A case alleging Johnson’s Baby Powder caused a woman’s mesothelioma ended abruptly Monday when the California judge overseeing the case announced the parties had reached a settlement agreement, Law360 reported. It was one of the first cases to go to trial since the Food and Drug Administration (FDA) announced it found asbestos in bottles of the company’s iconic Johnson’s Baby Powder in October. The finding resulted in a recall of certain lots of the talcum powder.
“I don’t know what the settlement is; I just know that it’s resolved,” Alameda County Judge Stephen Kaus told the jury.
The case was that of Linda and Mark O’Hagan, who sued Johnson & Johnson over claims that Linda O’Hagan’s use of Johnson’s Baby Powder caused her to develop mesothelioma, a rare form of cancer linked to asbestos exposure. She was diagnosed in August 2018 with a dire prognosis of 18 months at best, and underwent several rounds of chemotherapy and immunotherapy. The treatments have kept the cancer from spreading, her lawyer said.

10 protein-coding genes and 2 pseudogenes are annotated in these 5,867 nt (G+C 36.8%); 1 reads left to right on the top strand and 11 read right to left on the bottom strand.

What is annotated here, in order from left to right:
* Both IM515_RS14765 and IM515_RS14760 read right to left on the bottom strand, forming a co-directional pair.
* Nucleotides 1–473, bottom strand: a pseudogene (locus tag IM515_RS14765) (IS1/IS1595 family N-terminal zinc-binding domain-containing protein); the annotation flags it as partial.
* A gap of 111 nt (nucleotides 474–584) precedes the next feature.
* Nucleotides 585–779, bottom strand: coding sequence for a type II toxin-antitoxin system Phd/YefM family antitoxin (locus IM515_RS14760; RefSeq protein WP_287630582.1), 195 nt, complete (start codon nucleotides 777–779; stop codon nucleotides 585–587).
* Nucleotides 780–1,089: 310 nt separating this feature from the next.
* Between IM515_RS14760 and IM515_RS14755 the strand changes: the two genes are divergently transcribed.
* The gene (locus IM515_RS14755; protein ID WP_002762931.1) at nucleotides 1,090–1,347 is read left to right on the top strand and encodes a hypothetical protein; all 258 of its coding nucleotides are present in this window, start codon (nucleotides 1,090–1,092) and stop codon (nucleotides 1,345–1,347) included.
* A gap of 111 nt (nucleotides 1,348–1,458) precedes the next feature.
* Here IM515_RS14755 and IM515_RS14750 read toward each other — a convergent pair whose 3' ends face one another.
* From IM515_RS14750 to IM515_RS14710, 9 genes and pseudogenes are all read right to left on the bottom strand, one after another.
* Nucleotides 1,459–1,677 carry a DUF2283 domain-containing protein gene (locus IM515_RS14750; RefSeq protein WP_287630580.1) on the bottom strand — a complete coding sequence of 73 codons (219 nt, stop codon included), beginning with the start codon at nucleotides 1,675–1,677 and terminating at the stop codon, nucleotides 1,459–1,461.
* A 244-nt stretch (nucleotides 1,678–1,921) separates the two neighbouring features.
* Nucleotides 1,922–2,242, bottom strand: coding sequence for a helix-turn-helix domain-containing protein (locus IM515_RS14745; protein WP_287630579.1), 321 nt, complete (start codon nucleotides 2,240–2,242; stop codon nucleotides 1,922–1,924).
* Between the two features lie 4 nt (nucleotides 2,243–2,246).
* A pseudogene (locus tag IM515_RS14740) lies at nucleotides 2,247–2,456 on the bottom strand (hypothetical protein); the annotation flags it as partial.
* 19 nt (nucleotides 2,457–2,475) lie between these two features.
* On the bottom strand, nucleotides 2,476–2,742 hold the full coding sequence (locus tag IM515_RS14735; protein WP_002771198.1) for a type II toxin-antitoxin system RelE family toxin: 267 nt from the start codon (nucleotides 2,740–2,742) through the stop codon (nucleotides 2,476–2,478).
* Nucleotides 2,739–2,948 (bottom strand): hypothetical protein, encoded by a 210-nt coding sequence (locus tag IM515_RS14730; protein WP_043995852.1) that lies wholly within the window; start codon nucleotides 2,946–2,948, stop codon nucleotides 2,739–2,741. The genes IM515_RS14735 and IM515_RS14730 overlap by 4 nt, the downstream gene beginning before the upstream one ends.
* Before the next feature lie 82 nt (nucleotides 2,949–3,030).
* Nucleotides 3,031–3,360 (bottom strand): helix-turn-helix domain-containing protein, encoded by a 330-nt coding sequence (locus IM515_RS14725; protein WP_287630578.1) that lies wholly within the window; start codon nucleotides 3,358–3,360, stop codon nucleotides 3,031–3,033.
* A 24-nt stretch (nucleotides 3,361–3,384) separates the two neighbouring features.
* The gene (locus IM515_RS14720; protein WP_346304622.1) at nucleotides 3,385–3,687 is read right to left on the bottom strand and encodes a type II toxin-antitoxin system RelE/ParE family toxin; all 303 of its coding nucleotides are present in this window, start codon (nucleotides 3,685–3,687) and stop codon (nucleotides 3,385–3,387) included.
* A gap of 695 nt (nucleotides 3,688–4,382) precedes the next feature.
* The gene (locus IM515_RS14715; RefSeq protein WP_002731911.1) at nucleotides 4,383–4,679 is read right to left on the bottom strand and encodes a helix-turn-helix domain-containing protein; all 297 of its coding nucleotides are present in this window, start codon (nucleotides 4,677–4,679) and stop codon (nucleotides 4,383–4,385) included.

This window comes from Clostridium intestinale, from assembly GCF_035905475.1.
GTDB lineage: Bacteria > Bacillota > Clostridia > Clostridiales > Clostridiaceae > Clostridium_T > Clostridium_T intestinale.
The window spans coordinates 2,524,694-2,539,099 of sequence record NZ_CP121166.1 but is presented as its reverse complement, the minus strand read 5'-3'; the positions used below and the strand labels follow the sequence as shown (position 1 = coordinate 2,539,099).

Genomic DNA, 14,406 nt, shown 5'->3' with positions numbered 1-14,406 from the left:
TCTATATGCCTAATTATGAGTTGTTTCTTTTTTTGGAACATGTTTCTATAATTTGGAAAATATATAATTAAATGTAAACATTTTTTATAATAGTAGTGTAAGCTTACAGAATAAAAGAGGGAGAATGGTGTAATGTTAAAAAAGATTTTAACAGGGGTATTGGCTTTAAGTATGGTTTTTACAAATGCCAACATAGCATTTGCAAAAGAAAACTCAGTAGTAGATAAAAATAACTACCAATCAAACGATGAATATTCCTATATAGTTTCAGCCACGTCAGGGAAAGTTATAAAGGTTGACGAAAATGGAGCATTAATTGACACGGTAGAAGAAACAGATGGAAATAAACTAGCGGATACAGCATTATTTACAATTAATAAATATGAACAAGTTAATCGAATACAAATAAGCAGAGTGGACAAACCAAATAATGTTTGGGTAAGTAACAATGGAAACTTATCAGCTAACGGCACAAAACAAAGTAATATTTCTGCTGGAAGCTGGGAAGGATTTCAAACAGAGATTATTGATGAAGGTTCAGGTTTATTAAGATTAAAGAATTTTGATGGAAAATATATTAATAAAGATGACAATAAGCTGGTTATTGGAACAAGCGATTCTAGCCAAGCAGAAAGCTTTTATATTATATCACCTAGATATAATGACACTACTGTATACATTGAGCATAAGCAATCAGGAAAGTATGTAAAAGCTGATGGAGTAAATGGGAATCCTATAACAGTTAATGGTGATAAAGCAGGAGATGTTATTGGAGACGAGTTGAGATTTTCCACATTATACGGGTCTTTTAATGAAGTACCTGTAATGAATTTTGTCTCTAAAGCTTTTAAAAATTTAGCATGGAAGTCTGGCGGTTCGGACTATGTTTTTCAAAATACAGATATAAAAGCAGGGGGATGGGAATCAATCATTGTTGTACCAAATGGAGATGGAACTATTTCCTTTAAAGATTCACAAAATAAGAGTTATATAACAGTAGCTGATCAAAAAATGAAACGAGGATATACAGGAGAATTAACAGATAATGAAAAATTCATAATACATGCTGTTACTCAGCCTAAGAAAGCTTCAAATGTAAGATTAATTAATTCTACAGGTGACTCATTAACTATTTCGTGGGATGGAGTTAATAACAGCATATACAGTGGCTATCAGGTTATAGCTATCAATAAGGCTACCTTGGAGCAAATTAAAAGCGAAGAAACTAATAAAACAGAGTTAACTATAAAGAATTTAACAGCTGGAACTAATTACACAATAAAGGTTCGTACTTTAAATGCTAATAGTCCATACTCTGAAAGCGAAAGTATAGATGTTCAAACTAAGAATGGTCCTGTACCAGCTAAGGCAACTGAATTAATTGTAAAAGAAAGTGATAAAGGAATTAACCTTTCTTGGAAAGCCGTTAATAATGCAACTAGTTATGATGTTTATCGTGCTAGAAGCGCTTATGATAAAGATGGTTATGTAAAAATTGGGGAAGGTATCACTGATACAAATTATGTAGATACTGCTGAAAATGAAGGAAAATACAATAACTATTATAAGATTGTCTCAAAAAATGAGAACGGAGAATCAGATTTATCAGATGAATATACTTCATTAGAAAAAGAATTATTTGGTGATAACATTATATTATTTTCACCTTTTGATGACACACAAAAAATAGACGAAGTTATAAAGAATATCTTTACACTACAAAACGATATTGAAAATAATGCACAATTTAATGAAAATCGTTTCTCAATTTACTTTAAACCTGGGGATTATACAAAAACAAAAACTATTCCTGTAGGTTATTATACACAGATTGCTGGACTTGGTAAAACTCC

The O’Hagans’ trial began Dec. 2, with their attorney in opening arguments informing jurors that on Oct. 18, Johnson & Johnson issued a recall on about 33,000 bottles of its baby powder after the FDA found trace amounts of asbestos in some bottles of the talcum powder. The consumer health care giant argued that two third-party labs it hired to independently test the talc found no evidence of asbestos, and that its talcum powder products couldn’t have caused O’Hagan’s diagnosis.
The trial took a long break for the holidays beginning Dec. 20, and resumed briefly Monday for Judge Kaus to inform jurors of the new development. The settlement cut short the possibility that the O’Hagan jury would be able to consider the FDA’s finding of asbestos in Johnson’s Baby Powder during deliberations.
Beasley Allen has been privileged to represent thousands of people who developed ovarian cancer and mesothelioma after using Johnson & Johnson talcum powder. For more information about mesothelioma litigation, contact us via the contact form below.